Harley Quinn #0

by Tori B. on November 20, 2013

Those who are genuinely interested in comics, and interested comic artists especially will enjoy seeing the amalgamation of artists coming together to bring everyone Harley Quinn in her teaser issue, before her own series truly kicks off.
Writer: Amanda Conner & Jimmy Palmiotti
Artists: Amanda Conner, Becky Cloonan, Tony Daniel, Sandu Florea, Stephane Roux, Dan Panosian, Walter Simonson, Jim Lee, Scott Williams, Bruce Timm, Charlie Adlard, Adam Hughes, Art Baltazar, Tradd Moore, Dave Johnson, Jeremy Roberts, Sam Kieth, Darwyn Cooke, Chad Hardwin
Cover: Amanda Conner & Paul Mounts
Publisher: DC
As someone who pays close attention to artists on a book and different stylings of artists, Harley Quinn #0 was a real treat to see some of my favourite artists take their liberties with one of my favourite characters, Harley Quinn. That being said, the art was the only thing that was enjoyable about the issue. With it being a zero issue, it doesn’t entirely reflect what the series is going to look like, but at the very least show off some of what the writers plan on bringing to the series.
We all know about Harley, how crazy she is, and some of the funny that comes with it. There are some classic gags that happen, which is a great callback to the crazy and silly Harley we all love, guns, hammers, explosions, and even driving off of cliffs, which is all very nice, as each artist tells their own one page Harley story. But the story is primarily told from not Harley herself but the authors, Conner and Palmiotti who decide to constantly narrate and bicker with Harley as she herself breaks the fourth wall in her own story telling.  It might have been fine with just Harley being aware of what was happening, realizing that every page or so something was different, but the writers’ dialogue killed it. They’re not as funny as they think, and they pull the story away from the star of the show. It feels like a fallback trick writers use when they don’t know how else to be funny, break the fourth wall and talk to your character. It’s mostly just bothersome. Sure it’s a little funny and can pull some weak laughs for the first couple pages, but 20 pages of the same thing is slightly excessive.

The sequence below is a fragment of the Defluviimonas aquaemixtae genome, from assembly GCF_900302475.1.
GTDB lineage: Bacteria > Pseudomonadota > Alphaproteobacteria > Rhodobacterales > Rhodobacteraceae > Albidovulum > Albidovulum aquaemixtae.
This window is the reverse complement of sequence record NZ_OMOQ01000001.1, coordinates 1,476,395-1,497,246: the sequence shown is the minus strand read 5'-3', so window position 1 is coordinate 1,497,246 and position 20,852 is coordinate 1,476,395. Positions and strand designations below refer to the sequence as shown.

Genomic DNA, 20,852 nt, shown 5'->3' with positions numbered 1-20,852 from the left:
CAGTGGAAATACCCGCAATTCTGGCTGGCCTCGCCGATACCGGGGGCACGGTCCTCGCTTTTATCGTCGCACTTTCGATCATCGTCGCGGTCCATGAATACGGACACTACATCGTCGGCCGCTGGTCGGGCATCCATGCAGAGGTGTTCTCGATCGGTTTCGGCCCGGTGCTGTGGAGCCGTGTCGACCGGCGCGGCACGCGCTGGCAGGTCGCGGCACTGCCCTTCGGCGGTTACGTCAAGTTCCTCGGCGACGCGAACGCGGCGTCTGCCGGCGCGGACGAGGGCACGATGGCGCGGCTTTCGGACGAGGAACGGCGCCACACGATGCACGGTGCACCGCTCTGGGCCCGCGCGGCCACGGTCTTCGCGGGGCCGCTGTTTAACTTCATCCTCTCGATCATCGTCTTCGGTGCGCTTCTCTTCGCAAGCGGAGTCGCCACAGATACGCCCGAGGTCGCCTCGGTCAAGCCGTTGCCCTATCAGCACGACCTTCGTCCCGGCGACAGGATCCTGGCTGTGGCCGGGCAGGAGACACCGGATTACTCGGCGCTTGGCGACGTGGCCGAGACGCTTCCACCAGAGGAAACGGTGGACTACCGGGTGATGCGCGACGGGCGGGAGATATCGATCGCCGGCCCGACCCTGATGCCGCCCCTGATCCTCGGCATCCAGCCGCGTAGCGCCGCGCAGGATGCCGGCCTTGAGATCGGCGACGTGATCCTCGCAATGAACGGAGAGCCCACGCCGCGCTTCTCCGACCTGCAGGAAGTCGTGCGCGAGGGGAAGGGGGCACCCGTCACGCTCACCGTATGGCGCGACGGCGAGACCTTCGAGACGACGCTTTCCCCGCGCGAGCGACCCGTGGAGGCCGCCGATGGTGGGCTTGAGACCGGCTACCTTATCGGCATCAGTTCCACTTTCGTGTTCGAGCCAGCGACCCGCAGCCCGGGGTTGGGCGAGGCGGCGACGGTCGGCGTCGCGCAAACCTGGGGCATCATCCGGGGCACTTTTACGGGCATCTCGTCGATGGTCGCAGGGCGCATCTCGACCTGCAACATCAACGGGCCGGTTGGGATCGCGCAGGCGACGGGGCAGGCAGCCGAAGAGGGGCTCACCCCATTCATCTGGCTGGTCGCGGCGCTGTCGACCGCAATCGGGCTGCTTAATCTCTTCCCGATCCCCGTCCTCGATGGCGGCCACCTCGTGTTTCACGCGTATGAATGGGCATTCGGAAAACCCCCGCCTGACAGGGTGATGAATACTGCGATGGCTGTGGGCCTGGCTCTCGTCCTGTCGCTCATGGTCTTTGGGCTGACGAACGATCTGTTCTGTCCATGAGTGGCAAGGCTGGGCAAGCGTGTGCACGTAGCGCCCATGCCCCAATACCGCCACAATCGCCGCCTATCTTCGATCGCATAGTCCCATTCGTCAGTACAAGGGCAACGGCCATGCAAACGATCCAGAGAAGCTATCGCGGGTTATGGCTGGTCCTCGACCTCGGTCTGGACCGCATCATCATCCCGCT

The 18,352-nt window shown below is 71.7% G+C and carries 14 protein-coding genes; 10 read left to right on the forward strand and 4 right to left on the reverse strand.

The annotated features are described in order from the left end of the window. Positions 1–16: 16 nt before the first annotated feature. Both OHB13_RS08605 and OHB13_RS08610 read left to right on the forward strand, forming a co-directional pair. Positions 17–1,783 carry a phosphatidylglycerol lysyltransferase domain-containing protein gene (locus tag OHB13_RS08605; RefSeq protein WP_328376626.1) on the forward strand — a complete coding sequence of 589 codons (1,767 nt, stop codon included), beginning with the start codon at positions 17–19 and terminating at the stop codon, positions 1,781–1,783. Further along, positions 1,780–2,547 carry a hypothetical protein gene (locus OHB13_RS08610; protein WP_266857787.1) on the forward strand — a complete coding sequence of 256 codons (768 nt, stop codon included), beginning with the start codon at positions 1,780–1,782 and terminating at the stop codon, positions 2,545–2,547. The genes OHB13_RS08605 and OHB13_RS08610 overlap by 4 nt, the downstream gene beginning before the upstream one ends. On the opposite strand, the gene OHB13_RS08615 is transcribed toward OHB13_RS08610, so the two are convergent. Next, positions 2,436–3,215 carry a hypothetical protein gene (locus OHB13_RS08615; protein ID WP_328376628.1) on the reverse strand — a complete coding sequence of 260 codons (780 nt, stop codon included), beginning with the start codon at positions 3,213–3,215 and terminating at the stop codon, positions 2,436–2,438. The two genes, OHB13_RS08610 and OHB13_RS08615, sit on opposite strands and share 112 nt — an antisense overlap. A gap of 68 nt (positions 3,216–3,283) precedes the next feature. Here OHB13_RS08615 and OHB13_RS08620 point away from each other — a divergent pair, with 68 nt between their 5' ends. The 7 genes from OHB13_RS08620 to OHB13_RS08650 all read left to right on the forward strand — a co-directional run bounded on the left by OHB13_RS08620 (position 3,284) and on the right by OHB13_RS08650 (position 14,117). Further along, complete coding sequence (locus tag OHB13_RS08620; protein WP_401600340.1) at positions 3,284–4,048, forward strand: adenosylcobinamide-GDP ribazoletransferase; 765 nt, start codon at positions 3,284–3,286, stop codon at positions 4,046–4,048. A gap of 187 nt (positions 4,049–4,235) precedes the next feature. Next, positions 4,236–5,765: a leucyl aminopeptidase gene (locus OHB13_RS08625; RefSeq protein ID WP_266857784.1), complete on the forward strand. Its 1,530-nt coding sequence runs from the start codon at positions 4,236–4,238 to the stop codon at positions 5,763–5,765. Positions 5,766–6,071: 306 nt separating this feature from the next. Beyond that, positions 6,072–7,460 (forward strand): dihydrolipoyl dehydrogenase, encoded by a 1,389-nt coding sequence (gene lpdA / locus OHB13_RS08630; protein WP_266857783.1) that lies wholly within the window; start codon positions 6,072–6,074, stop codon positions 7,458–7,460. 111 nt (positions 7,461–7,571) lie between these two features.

Annoyance from the script aside, and going back to the art, you’d have to be an artist junkie (which I image most readers are) to really enjoy the book, with names like Becky Cloonan, Stephane Roux, Jim Lee, Bruce Timm, Adam Hughes, and Darwyn Cooke, just to name a few drawing a page and giving Harley their own little story. Each artist is their own star alongside Harley, and it’s amazing to see Harley in so many different renditions. It’s easy to want to see a series of Harley, each done by the artists, but of course, excessiveness. But it’s also amazing to see how each style tells a different Harley story, which is a fun little buildup until we finally reach the artist of the series Chad Hardin, and takes us into what will be Harley’s actual story in her series to come.
It’s a fun little, visual adventure meant to take us into the Harley Quinn series, and while the art is amazing and a pleasant tribute to artists alike in celebration of their talents and uniqueness, it’s a shame that it had to be bogged down by cumbersome writing, and at least they promised no more breaking the fourth wall.

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